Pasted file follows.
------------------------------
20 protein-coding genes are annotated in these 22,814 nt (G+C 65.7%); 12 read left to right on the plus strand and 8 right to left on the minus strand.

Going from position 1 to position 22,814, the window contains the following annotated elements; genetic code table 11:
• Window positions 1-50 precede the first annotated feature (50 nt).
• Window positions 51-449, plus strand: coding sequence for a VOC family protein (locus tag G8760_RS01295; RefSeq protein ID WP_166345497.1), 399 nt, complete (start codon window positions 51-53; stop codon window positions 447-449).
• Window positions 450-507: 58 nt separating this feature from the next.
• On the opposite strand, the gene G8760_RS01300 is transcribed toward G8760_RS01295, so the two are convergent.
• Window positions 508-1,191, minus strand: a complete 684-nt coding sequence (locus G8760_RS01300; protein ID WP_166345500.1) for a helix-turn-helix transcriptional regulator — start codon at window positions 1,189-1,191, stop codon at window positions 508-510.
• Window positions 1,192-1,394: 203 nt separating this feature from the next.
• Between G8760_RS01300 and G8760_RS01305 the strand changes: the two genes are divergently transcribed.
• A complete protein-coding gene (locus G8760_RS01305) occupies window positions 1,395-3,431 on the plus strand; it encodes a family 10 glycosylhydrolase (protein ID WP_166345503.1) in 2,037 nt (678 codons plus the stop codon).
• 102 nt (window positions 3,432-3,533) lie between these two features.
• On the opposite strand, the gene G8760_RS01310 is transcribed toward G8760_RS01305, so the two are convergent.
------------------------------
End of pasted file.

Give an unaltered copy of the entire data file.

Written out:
20 protein-coding genes are annotated in these 22,814 nt (G+C 65.7%); 12 read left to right on the plus strand and 8 right to left on the minus strand.

Going from position 1 to position 22,814, the window contains the following annotated elements; genetic code table 11:
• Window positions 1-50 precede the first annotated feature (50 nt).
• Window positions 51-449, plus strand: coding sequence for a VOC family protein (locus tag G8760_RS01295; RefSeq protein ID WP_166345497.1), 399 nt, complete (start codon window positions 51-53; stop codon window positions 447-449).
• Window positions 450-507: 58 nt separating this feature from the next.
• On the opposite strand, the gene G8760_RS01300 is transcribed toward G8760_RS01295, so the two are convergent.
• Window positions 508-1,191, minus strand: a complete 684-nt coding sequence (locus G8760_RS01300; protein ID WP_166345500.1) for a helix-turn-helix transcriptional regulator — start codon at window positions 1,189-1,191, stop codon at window positions 508-510.
• Window positions 1,192-1,394: 203 nt separating this feature from the next.
• Between G8760_RS01300 and G8760_RS01305 the strand changes: the two genes are divergently transcribed.
• A complete protein-coding gene (locus G8760_RS01305) occupies window positions 1,395-3,431 on the plus strand; it encodes a family 10 glycosylhydrolase (protein ID WP_166345503.1) in 2,037 nt (678 codons plus the stop codon).
• 102 nt (window positions 3,432-3,533) lie between these two features.
• On the opposite strand, the gene G8760_RS01310 is transcribed toward G8760_RS01305, so the two are convergent.